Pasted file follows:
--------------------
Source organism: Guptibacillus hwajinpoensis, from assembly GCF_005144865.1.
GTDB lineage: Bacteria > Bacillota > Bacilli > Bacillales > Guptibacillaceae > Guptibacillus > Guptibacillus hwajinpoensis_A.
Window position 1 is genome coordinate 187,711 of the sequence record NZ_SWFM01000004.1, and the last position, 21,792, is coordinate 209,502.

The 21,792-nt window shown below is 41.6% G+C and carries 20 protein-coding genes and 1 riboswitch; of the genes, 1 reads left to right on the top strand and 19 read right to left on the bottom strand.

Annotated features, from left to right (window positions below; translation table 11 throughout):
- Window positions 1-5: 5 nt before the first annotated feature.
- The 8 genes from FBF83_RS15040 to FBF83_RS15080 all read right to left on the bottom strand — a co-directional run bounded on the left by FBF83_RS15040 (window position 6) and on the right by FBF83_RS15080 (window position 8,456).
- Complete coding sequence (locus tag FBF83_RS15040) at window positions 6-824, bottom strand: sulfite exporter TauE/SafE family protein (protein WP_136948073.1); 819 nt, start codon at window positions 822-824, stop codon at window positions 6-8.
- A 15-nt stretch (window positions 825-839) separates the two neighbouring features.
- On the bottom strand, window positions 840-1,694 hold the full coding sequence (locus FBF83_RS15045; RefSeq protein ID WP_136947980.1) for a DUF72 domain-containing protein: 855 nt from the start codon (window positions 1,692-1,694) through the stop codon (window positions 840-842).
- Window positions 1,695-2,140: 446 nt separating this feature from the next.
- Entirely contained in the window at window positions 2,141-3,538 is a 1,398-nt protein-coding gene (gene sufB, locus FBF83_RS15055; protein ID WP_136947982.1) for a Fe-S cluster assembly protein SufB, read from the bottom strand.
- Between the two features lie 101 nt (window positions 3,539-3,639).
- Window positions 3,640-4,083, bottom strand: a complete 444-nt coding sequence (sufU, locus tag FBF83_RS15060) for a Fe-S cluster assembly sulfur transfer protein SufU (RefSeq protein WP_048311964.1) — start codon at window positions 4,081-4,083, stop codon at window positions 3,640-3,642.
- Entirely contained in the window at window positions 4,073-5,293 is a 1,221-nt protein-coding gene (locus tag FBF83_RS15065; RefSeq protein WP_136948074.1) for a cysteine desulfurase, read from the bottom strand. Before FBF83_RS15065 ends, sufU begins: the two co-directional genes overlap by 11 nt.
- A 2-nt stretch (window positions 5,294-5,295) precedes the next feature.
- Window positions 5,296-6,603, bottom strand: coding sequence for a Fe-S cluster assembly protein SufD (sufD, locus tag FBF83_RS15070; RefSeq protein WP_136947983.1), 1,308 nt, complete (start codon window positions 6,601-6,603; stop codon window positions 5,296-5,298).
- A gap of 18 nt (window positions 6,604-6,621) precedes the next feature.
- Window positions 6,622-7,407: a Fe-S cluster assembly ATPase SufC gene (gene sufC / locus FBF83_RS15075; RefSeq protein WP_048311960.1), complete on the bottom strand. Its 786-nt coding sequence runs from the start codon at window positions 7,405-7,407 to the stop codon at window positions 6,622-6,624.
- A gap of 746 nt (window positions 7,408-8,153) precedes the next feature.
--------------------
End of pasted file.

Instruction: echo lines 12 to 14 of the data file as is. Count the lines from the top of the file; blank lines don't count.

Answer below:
- Entirely contained in the window at window positions 2,141-3,538 is a 1,398-nt protein-coding gene (gene sufB, locus FBF83_RS15055; protein ID WP_136947982.1) for a Fe-S cluster assembly protein SufB, read from the bottom strand.
- Between the two features lie 101 nt (window positions 3,539-3,639).
- Window positions 3,640-4,083, bottom strand: a complete 444-nt coding sequence (sufU, locus tag FBF83_RS15060) for a Fe-S cluster assembly sulfur transfer protein SufU (RefSeq protein WP_048311964.1) — start codon at window positions 4,081-4,083, stop codon at window positions 3,640-3,642.